COP26: Buhari pledges Net-zero Emissions by 2060

Nigeria has become the latest major emerging economy to commit to achieving net-zero emissions after President Muhammadu Buhari told the COP26 Climate Summit the country would work to deliver net-zero by 2060.

Net zero-emission means ensuring that the amount of greenhouse gas produced is equivalent to what is removed from the atmosphere. This means that as carbon is being released, it is also being removed from the atmosphere such that emissions are reduced to zero in order to stabilize global temperatures.

While the West African nation’s pledge aligns with Saudi Arabia, China and Russia, the time frame lags other large economies such as the U.S., U.K., and European Union, which all aim to be net-zero by 2050.

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But it is still a decade earlier than India where Prime Minister Narendra Modi on Monday said the world’s third-biggest emitter will reach net-zero by 2070.

Significantly, the confirmation of Nigeria’s new long-term net-zero goal was accompanied by a pledge to cut emissions by 20 percent below “business as usual” (BAU) projections by 2030.

Buhari offered to increase the 2030 goal to a 47 cut below BAU if the country secures “financial assistance, technology transfer and capacity building from the more advanced and more willing international partners”.

Delivering his address at COP26 Leaders’ Summit, the president, according to a statement by presidential spokesman, Garba Shehu, said that attaining national and global climate change goals will require adequate and sustained technical and financial support to developing countries.

He said greater effort should be channelled towards assisting developing nations to meet their ‘‘Nationally Determined Contributions (NDCs) commitments through the pledges made by the developed countries to provide at least $100 billion yearly.’’

President Buhari noted that easier access to climate finance has become imperative in view of the COVID-19 pandemic, which really battered the economies of developing countries.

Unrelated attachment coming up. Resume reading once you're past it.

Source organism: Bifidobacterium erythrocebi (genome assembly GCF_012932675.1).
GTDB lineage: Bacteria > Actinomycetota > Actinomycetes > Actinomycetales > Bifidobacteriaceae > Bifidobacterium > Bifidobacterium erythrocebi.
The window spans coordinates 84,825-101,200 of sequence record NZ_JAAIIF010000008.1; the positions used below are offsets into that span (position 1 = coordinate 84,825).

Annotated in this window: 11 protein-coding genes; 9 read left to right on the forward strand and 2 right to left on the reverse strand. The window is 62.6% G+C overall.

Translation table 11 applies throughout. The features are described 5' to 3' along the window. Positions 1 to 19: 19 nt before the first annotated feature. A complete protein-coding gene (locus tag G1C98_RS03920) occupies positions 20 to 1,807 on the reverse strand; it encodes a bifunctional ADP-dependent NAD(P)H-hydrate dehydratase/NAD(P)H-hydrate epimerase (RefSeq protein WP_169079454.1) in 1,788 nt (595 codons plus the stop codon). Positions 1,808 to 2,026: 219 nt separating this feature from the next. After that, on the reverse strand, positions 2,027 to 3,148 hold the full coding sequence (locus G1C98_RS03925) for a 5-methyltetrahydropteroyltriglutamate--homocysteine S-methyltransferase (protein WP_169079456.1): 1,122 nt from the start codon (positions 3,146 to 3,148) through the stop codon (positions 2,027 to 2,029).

“For Nigeria, climate change is not about the perils of tomorrow but what is happening today. Nigeria is committed to net-zero by 2060,’’ he said.

Making a case for gas-based energy transition in Nigeria, President Buhari requested international partners to finance projects using transition fuels such as gas in Nigeria.

“Parties to the Paris Agreement are expected to transit from fossil fuel to clean energy and reach a net-zero ambition for greenhouse gases emission.

“Nigeria is actually more of a gas than an oil-producing country. Consequently, I am requesting for the financing of projects using transition fuels, such as gas.

“Nigeria has energy challenges for which, we believe, gas can be used to balance a renewable energy-based system, be it wind or sun. This would enable us launch the long-term renewable energy infrastructure procurements and investments needed to have a sustainable energy supply,’’ he added.

Acknowledging that net-zero ambition can lead to economic transformation across all sectors, the Nigerian leader said it would require critical infrastructure to be in place.

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President Buhari also told the COP26 Leaders’ Summit that Nigeria has developed a detailed energy transition plan and roadmap based on data and evidence.

He explained that the plan has highlighted some key facts that force the difficult conversations.

“Our transition plan also highlights the key role that gas will play in transitioning our economy across sectors, and the data and evidence show that Nigeria can continue to use gas until 2040 without detracting from the goals of the Paris Agreement.

‘‘Gas will be key for addressing the clean cooking challenge, which is also a challenge of deforestation, and for giving our electric grid the stability and flexibility to integrate renewables at scale. Nigeria will need to integrate an unprecedented 7GW additional renewable capacity each year to achieve net-zero,’’ he said.

On energy access, President Buhari declared that Nigeria’s commitment to a just transition was reflected in ‘‘our ambitious Energy Compact, which includes the Government’s flagship project to electrify 5million households and 25 million people using decentralized solar energy solutions.’’

He described the project as a major first step towards closing energy access deficit in the country by 2030.

On green projects in the county, the President declared that Federal Government agencies have been directed to ensure the inclusion of projects with Climate Change credentials in the budget.

‘‘I am happy to state that the 2022 budget, which I recently submitted to our National Assembly, is the first cross-sectorial, gender and climate-responsive budget ever prepared in the annals of our history,” Buhari said.

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